Brick Wall Hit By IRS To Regulate All Return Preparers

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In February 2014, the Internal Revenue Service lost its appeal in the Loving decision. This means that the IRS needs to end its efforts to regulate about 350,000 tax return preparers who are not attorneys, CPAs or Enrolled Agents. So, no testing or continuing professional education requirement for this large group of preparers.

President Obama’s recent budget proposal supports a statutory change to let the Internal Revenue Service resume the program it rolled out in 2010 to regulate all return preparers (see FY2015 Greenbook, page 244). Other proposals exist as well.

What do you think? Should the Internal Revenue be allowed to resume its broader regulation program?

In accordance with Circular 230 Disclosure

Annette Nellen, CPA, Esq., is a professor in and director of San Jose State University’s graduate tax program (MST), teaching courses in tax research, accounting methods, property transactions, state taxation, employment tax, ethics, tax policy, tax reform, and high technology tax issues.

Annette is the immediate past chair of the AICPA Individual Taxation Technical Resource Panel and a current member of the Executive Committee of the Tax Section of the California Bar. Annette is a regular contributor to the AICPA Tax Insider and Corporate Taxation Insider e-newsletters. She is the author of BNA Portfolio #533, Amortization of Intangibles.

Annette has testified before the House Ways & Means Committee, Senate Finance Committee, California Assembly Revenue & Taxation Committee, and tax reform commissions and committees on various aspects of federal and state tax reform.

Prior to joining SJSU, Annette was with Ernst & Young and the IRS.

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  1. The Loving decision was the right one as a matter of law given the lack of statutory authority. More than ever, taxpayers need to know their return preparer is competent. Federal legislation is needed in the interest of consumer protection so that the IRS regulate return preparers.

  2. Trying to regulate that sector of the tax preparer industry is to swim against the tide. We pride ourselves of being a free-enterprise country with the liberty of choice. Let the general public make that decision for us, by selecting their own tax preparer without any coercion. Let the free market rules work.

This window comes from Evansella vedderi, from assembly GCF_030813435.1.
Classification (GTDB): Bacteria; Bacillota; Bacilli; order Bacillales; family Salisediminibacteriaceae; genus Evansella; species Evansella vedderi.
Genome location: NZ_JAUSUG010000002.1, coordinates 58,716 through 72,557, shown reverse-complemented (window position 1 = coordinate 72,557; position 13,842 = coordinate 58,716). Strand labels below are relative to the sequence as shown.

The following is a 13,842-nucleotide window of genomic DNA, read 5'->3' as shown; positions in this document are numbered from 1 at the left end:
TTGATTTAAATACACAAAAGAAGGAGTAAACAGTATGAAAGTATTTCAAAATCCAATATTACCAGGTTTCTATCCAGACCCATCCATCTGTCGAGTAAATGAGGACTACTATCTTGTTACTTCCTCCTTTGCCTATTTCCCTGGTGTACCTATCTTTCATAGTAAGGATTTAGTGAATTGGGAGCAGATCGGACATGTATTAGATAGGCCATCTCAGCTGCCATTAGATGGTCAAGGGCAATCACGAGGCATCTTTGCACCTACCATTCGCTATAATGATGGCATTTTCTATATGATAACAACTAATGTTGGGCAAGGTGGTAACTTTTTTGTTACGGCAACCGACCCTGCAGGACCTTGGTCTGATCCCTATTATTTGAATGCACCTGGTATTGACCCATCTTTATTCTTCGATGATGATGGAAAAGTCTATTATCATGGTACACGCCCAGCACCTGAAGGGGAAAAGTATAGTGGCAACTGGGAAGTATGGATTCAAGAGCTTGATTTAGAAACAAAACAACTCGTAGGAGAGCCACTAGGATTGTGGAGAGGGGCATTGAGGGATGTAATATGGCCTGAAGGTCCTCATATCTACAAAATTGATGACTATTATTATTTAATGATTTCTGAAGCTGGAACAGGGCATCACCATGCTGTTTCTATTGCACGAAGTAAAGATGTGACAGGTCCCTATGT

3. Connie B says:

    Hi Annette,

    I appreciate all the CPE Classes I have taken with you.

    This is a complex question. Regulation is generally better with public education.

    How about lobbying IRS to create a web page that lists the registered preparers (CPA, JD, EA, etc.) that are required to have continuing education based on their licenses? IRS would also need to create an educational program for the public to be informed of the way to determine determine if their preparer is required to meet IRS standards. This seems a simple solution to a complex problem.

  4. Hi Connie,

    Thanks for the observations. It is a challenging problem for a few reasons. I think a big one is that for so many years, the IRS only focused on attorneys, CPAs and EAs who are all already regulated. Growing complexity of the tax law continues to make it difficult for anyone to prepare returns with high levels of confidence. How can one effectively do this work without continuing education at least? I think some preparers think the software is the answer, but you still need to know a lot to use that tool.

    I agree that the IRS needs to educate the public more on what these designations mean. I also think the system needs a stronger “carrot” for all preparers to be on board. For example, there should be a penalty for any individual who pays someone to prepare that return and that person does not sign it or put their PTIN on the return. I know that sounds harsh, but that would be the most efficient way to go. And the IRS had said years ago that they would have a registry of people with PTINs. I wonder why that is taking so long. Oh well, we’ll see what the next move is by IRS or Congress.

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